Nine Weeks Jump Program
This is a great 9 weeks jumping training session. Follow it carefully to get real results. Always take 60-90 seconds minimum of rest between sets.
Weeks 1 & 2
Pick 2 exercises to do 3 times per week from the list below.
1. Jump-rope: 3-5 sets of 100 reps, 2 sets (1 on each leg) of one-legged jumping of 100 reps.
2. Square jumping: create a square with four quadrants on the floor (use tape or something) and jump around into each square in a clockwise and the counterclockwise pattern. Do 4 sets of 25 reps alternating clockwise and counterclockwise rotation (one time around, four hops, counts as one repetition.
3. Jump and Reach: Find an object that is just beyond your reach and jump from a standing position (no approach) and reach for it (basketball rim or point on the backboard). Do 5 sets of 15 reps.
4. Pool Jumps: This is great for anyone with a back injury. Squat and jump out of the water as high as you can; land in a manner that puts no pressure on your body (if you sit into the water when you come down, you will avoid most impact injuries--don't land on the bottom of the pool butt-first though). Using chest-high water works great for those with back injuries (me), and the shallower the water, the more pressure will be put on your joints. I recommend this for everyone that has access to a pool--you avoid the impact but get a great workout on your legs. Do 3 sets of 10 repetitions.
Weeks 3 & 4
Continue doing two of the three exercises for weeks 1 & 2. Choose 2 more of the 4 exercises listed below.
1. Block Jumps: Find an object within your reach on an average, less than maximal jump. It's best for this object to be on top of something. I used objects on a 8 ft. bookshelf. The reason for this is that you want to be able to reach up and penetrate over this object and not touch the structure the object is on top of or the object itself. Jump and reach with maximal effort reaching with strong hands, fingers spread, and without touching anything in the process. Work on getting as close to the objects as possible with your hands and moving your hands around the object while in mid-air. This will better your balance while still jumping with maximal intensity. Do 3 sets of 10-15 repetitions. And don't knock the bookshelf over.
2. No-armed Jumps: Get ready for the hardest exercise. Jump with your hand clasped above your head striving to touch your knees to your chest on each jump. As your feet hit the ground, rebound back into the air (bounce, with no pause on the ground). This exercise really sucks because you realize how much you use your arms to jump. Do 3 sets of 15-20 reps. Have a trashcan ready for puking.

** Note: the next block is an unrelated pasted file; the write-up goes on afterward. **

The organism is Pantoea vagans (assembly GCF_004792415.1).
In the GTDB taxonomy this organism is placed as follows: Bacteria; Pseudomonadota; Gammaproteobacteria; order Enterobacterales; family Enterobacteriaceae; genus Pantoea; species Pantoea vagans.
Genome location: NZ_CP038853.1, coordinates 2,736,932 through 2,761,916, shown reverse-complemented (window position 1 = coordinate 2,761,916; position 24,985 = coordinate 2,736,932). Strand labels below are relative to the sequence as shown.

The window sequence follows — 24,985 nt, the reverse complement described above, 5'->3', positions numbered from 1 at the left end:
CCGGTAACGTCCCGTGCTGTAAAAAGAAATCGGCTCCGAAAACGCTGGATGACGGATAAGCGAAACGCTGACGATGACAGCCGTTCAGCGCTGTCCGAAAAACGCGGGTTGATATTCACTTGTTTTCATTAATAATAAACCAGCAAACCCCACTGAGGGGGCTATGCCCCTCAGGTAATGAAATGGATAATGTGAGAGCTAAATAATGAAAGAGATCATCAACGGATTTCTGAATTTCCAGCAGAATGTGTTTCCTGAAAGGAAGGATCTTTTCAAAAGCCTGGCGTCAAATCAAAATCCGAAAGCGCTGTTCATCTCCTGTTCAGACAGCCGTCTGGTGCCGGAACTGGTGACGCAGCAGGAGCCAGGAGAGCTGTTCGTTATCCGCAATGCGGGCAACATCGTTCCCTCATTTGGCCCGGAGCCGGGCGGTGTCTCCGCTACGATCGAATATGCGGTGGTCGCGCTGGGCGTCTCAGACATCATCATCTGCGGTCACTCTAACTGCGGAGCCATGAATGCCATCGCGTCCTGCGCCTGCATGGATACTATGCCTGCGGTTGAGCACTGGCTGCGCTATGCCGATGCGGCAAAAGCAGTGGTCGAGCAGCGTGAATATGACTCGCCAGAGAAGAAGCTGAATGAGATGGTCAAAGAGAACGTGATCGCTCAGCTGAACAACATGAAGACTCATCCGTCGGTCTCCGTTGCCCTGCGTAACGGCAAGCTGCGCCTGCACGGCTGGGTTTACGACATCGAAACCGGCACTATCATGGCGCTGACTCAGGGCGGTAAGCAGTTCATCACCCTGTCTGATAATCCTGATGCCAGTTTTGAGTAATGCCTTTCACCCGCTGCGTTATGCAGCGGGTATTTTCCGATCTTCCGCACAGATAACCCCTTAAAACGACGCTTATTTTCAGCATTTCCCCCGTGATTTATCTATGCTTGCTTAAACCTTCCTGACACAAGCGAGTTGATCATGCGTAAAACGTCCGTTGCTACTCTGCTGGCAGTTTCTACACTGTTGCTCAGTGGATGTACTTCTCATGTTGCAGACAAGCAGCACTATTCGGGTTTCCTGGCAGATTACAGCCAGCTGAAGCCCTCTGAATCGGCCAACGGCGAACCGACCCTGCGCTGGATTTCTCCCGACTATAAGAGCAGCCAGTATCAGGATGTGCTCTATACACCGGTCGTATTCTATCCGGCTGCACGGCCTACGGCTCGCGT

3. Approach Jumps: Do normal approaches with maximal jumps. Reach for an object slightly out of reach. Concentrate on your arm movements as well as the speed of your approach (the faster the better). The closer (time-wise not distance-wise) that your last two steps hit the ground, the higher you'll jump. Focus on mechanics. Do 3 sets of 10-15 reps.
4. Laundry-Jumps: Named after the materials I had available to me at the time, this exercise requires jumping back and forth over an object in a side-to-side motion. The object should be no taller than 2 feet and no lower than 8 inches. It should not be more than 12 inches in width. The object should also be collapsable in case you land on it. I used an extremely collapsable laundry basket (plastic). Rebound back and forth over the basket. Do 3 sets of 20-30 reps.
Weeks 5 & 6
Do your 4 exercises from weeks 1-4 and add one from this list:
1) Speed skater bounds: Do the same motions as a speed skater would. When you land on your right foot, your left arm should be swinging in front of you, your right arm should be swinging backward, and your left foot should be close to the ground and crossed behind your right leg. Sorry if the description isn't very good. I recommend watching a speed skater. Instead of sliding back and forth while bent over, you bound back and forth over about a distance of 4-6 feet depending on how tall you are. You should feel it killing your gluteus maximus. Do 3 sets of 30 repetitions.
2) Split-leg jumps: Start in a kneeling position with your forward leg bent at 90 degrees and your back leg slightly off the ground. Jump and land with the opposite foot forward and the opposite foot backward (don't bang your knee on the ground). On your forward leg, try and keep from bending your ankle so that your knee is more forward than your foot (this puts a lot of pressure on your knees). Do 3 sets of 30 repetitions.
Weeks 7, 8, & 9
Now it's time to do some real work.
From weeks 3 & 4, do three of the four exercises and add 10 repetitions to each exercise. Also, do both of the exercises from weeks 5 & 6 adding 10 repetitions to each. After you are done with these 9 weeks, take a week off and do some "active-rest". After that, do some of the exercises that you enjoyed the most--or the exercises that you felt you benefitted the most from. Do 3 of your favorite ones three times per week working on intensity and increasing the number of reps you do every week. After another nine weeks of that "playing around", you might want to start working on the program again. I recommend a lot of "down-time" from plyometrics after a nine week period of hard training.
I have kept nearly all of my gained vertical jump after I finished a year of plyometrics and progressive weight training without much plyometric maintenance. However, to get back to peak form, I would have to do three sets of some exercises, three times per week for a few weeks. I do that a few weeks before each season begins. Good luck.